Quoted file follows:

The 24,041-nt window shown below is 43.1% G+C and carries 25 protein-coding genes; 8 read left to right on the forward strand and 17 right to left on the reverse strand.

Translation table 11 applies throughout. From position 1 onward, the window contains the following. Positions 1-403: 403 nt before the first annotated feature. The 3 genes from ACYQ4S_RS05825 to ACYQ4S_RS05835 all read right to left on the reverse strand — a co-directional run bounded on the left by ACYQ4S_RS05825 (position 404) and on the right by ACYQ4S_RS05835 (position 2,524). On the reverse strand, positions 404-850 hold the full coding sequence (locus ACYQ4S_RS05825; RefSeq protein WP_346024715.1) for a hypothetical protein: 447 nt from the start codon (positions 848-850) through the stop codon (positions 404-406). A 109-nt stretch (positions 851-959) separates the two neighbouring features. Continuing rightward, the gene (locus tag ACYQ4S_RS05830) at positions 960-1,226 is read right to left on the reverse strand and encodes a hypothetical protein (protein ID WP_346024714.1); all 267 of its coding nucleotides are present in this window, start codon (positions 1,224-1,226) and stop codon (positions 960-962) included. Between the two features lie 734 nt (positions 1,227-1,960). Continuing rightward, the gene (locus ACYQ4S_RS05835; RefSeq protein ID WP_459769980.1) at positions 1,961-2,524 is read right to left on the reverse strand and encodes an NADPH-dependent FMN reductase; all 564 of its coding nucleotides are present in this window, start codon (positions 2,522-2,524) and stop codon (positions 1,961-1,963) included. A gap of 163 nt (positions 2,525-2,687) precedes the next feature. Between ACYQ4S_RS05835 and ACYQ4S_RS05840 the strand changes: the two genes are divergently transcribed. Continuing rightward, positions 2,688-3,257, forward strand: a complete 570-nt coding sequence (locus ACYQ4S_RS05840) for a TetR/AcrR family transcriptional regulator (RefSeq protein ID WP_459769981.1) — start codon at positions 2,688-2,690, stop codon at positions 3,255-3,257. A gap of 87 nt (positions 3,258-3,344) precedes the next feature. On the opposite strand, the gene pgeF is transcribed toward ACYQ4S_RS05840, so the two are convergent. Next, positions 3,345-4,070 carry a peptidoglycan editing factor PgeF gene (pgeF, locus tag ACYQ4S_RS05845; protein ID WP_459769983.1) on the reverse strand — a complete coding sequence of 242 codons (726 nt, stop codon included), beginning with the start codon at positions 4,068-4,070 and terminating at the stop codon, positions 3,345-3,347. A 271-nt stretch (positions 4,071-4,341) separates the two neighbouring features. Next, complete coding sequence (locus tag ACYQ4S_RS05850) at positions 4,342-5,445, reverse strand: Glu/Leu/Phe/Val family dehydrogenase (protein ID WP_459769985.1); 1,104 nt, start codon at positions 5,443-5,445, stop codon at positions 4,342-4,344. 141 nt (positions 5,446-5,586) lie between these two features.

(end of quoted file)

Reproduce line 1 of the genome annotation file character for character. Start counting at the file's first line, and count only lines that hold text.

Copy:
The 24,041-nt window shown below is 43.1% G+C and carries 25 protein-coding genes; 8 read left to right on the forward strand and 17 right to left on the reverse strand.